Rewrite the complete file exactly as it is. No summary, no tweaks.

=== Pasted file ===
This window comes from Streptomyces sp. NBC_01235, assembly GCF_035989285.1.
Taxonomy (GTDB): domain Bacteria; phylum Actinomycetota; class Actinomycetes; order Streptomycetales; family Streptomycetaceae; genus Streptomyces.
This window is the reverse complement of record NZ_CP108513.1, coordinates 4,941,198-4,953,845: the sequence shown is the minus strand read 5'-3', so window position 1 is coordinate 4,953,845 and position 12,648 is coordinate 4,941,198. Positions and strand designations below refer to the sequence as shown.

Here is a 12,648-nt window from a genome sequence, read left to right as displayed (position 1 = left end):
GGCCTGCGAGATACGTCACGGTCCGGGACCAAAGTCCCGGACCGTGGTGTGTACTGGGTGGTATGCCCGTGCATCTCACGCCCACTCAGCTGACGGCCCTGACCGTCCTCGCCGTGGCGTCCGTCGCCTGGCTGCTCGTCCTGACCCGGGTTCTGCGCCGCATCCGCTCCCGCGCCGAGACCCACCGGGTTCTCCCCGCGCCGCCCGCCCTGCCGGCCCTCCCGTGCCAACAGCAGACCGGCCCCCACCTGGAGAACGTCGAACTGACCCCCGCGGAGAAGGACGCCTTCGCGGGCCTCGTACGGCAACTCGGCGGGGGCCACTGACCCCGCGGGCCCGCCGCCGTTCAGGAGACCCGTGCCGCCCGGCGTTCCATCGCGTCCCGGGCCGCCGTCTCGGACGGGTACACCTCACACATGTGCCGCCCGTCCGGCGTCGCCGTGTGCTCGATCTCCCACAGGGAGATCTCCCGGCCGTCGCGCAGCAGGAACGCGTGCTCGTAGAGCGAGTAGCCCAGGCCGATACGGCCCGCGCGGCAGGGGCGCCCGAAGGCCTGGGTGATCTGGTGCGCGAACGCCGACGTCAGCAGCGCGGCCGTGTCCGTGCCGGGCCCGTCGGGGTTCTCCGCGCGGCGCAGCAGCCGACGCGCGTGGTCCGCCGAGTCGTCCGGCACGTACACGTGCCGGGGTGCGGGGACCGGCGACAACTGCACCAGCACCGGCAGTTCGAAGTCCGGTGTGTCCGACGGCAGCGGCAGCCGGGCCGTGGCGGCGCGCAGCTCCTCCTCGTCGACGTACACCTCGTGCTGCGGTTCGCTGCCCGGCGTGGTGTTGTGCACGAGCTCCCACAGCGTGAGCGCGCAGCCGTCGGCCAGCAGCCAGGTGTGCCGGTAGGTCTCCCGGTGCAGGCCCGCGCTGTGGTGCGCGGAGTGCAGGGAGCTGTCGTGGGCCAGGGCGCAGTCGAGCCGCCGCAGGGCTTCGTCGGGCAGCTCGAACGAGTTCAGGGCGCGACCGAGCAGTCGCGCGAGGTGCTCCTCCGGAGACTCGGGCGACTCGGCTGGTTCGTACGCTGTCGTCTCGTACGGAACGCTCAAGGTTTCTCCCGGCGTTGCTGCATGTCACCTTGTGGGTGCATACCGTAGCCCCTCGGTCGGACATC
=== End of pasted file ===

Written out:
This window comes from Streptomyces sp. NBC_01235, assembly GCF_035989285.1.
Taxonomy (GTDB): domain Bacteria; phylum Actinomycetota; class Actinomycetes; order Streptomycetales; family Streptomycetaceae; genus Streptomyces.
This window is the reverse complement of record NZ_CP108513.1, coordinates 4,941,198-4,953,845: the sequence shown is the minus strand read 5'-3', so window position 1 is coordinate 4,953,845 and position 12,648 is coordinate 4,941,198. Positions and strand designations below refer to the sequence as shown.

Here is a 12,648-nt window from a genome sequence, read left to right as displayed (position 1 = left end):
GGCCTGCGAGATACGTCACGGTCCGGGACCAAAGTCCCGGACCGTGGTGTGTACTGGGTGGTATGCCCGTGCATCTCACGCCCACTCAGCTGACGGCCCTGACCGTCCTCGCCGTGGCGTCCGTCGCCTGGCTGCTCGTCCTGACCCGGGTTCTGCGCCGCATCCGCTCCCGCGCCGAGACCCACCGGGTTCTCCCCGCGCCGCCCGCCCTGCCGGCCCTCCCGTGCCAACAGCAGACCGGCCCCCACCTGGAGAACGTCGAACTGACCCCCGCGGAGAAGGACGCCTTCGCGGGCCTCGTACGGCAACTCGGCGGGGGCCACTGACCCCGCGGGCCCGCCGCCGTTCAGGAGACCCGTGCCGCCCGGCGTTCCATCGCGTCCCGGGCCGCCGTCTCGGACGGGTACACCTCACACATGTGCCGCCCGTCCGGCGTCGCCGTGTGCTCGATCTCCCACAGGGAGATCTCCCGGCCGTCGCGCAGCAGGAACGCGTGCTCGTAGAGCGAGTAGCCCAGGCCGATACGGCCCGCGCGGCAGGGGCGCCCGAAGGCCTGGGTGATCTGGTGCGCGAACGCCGACGTCAGCAGCGCGGCCGTGTCCGTGCCGGGCCCGTCGGGGTTCTCCGCGCGGCGCAGCAGCCGACGCGCGTGGTCCGCCGAGTCGTCCGGCACGTACACGTGCCGGGGTGCGGGGACCGGCGACAACTGCACCAGCACCGGCAGTTCGAAGTCCGGTGTGTCCGACGGCAGCGGCAGCCGGGCCGTGGCGGCGCGCAGCTCCTCCTCGTCGACGTACACCTCGTGCTGCGGTTCGCTGCCCGGCGTGGTGTTGTGCACGAGCTCCCACAGCGTGAGCGCGCAGCCGTCGGCCAGCAGCCAGGTGTGCCGGTAGGTCTCCCGGTGCAGGCCCGCGCTGTGGTGCGCGGAGTGCAGGGAGCTGTCGTGGGCCAGGGCGCAGTCGAGCCGCCGCAGGGCTTCGTCGGGCAGCTCGAACGAGTTCAGGGCGCGACCGAGCAGTCGCGCGAGGTGCTCCTCCGGAGACTCGGGCGACTCGGCTGGTTCGTACGCTGTCGTCTCGTACGGAACGCTCAAGGTTTCTCCCGGCGTTGCTGCATGTCACCTTGTGGGTGCATACCGTAGCCCCTCGGTCGGACATC